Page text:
74 Pages Posted: 11 Mar 2010 Last revised: 17 Nov 2011
At a point in the future that is no longer remote, renewable energy will be a necessity. The construction of large renewable farms will be central to a transition away from fossil fuels, but distributed renewable energy technologies - wind turbines in backyards and solar panels on roofs - are immediately essential as well. Widespread deployment of distributed renewable technologies requires rapid domestic innovation led by renewables pioneers - individuals who act as market leaders and prove to their neighbors that these new energy devices are safe and worthy of use. Existing law and the very structure of governmental authority over energy is insufficient for this energy transition and stifles the efforts of these pioneers. Public bodies must therefore embark upon a substantial overhaul of land-energy rules: regulations that place requirements on renewable technology construction and govern its physical location. This Article asks, from a comparative institutional perspective, what level of government will best ensure that land-energy rules enable a drive toward distributed renewable energy and concludes that the powers of municipal governments in this field must be unleashed. Innovation will occur from the ground up, and municipalities must actively work to enable the next great energy transition in this country: a move toward energy produced from the sun, the wind, the earth’s internal heat, and other renewable sources.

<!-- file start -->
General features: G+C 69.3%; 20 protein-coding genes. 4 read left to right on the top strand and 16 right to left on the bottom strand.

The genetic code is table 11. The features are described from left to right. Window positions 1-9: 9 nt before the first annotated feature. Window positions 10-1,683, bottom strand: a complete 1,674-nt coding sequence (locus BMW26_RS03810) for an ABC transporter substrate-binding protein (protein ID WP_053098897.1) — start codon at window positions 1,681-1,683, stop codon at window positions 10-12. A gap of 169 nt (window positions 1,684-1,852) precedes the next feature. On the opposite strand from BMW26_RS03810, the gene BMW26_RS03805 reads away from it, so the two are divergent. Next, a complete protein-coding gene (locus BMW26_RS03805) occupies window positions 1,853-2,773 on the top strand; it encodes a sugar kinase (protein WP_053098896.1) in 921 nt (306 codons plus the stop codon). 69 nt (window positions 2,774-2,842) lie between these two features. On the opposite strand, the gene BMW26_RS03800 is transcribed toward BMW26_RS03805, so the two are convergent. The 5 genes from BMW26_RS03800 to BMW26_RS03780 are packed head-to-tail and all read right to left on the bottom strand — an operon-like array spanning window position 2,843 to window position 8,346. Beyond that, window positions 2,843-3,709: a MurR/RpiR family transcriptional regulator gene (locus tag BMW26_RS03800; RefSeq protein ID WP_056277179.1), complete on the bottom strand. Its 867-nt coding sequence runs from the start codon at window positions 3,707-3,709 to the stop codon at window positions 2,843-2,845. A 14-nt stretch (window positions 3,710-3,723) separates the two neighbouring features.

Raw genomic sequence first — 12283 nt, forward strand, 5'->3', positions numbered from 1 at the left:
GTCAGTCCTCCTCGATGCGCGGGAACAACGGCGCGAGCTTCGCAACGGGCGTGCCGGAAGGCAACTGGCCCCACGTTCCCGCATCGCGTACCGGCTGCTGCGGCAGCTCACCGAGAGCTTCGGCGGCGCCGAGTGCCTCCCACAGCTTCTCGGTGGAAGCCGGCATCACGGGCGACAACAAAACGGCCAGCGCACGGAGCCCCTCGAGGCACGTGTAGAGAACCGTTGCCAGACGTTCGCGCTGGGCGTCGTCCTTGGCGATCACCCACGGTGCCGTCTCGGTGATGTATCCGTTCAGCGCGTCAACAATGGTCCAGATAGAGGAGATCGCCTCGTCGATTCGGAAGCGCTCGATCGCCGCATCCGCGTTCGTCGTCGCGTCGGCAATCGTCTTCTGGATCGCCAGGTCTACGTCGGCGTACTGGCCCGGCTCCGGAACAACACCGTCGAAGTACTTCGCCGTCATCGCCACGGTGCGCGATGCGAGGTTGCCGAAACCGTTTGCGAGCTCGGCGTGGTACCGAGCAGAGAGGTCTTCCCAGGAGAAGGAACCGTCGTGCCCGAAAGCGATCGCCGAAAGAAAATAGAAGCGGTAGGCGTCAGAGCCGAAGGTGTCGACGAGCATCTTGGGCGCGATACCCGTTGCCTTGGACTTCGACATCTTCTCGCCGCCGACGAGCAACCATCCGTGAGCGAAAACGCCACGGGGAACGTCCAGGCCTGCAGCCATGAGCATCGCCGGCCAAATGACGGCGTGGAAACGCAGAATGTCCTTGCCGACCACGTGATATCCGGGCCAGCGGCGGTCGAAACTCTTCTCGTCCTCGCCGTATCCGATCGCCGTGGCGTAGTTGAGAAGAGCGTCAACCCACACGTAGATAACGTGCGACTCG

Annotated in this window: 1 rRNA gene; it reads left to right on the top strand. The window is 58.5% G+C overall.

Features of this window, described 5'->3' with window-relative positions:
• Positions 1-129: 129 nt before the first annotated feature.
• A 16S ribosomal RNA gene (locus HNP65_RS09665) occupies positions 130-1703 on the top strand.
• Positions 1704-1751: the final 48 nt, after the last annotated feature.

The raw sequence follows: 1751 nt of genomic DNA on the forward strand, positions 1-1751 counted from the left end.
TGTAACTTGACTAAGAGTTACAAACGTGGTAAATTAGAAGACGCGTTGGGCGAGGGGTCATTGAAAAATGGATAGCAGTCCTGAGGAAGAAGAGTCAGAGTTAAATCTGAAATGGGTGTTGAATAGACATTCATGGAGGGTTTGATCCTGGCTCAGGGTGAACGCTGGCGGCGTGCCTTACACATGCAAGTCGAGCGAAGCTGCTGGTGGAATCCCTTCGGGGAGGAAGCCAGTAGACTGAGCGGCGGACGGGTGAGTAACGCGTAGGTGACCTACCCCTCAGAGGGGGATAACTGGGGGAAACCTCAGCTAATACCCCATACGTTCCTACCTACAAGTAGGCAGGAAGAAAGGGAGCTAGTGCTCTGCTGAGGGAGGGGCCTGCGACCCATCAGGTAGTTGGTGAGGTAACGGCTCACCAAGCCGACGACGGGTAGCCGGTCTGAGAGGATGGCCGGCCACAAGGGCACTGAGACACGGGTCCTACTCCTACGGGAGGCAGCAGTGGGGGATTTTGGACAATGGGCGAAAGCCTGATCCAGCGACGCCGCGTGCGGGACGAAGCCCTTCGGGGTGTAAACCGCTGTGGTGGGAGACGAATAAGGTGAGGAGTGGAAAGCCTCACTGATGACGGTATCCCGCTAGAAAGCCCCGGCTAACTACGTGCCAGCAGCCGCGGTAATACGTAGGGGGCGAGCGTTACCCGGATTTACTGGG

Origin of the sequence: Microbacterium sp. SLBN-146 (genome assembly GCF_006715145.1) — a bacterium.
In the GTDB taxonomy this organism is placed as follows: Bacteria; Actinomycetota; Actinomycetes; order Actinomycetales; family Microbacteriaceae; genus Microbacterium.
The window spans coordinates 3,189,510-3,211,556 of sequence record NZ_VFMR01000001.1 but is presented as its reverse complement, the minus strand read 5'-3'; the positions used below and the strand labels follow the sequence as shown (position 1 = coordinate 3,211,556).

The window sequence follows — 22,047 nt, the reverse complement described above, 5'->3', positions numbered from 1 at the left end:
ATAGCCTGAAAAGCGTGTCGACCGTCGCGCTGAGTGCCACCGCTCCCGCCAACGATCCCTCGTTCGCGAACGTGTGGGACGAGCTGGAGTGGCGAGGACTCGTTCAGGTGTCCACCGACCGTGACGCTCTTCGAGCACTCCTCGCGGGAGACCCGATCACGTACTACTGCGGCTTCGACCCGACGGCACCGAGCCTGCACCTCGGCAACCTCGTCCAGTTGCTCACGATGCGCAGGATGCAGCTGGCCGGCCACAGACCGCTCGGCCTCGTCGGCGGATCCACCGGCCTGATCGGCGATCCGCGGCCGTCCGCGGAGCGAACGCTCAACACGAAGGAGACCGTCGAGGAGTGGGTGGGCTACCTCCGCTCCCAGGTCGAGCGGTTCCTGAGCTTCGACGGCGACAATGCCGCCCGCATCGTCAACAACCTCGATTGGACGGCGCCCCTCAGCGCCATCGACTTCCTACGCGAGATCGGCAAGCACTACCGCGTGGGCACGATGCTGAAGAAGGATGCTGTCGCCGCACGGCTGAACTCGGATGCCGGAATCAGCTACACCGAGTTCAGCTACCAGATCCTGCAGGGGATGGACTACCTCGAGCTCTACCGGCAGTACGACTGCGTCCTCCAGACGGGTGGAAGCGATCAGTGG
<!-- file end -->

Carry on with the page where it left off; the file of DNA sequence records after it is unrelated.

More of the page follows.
Keywords: Constitutional Law, Federalism, Energy Law, Utilities Law, Wind, Solar, Geothermal, Environmental Law, Land Use, Law and Technology, Property, Science and Technology, State and Local Government Law,
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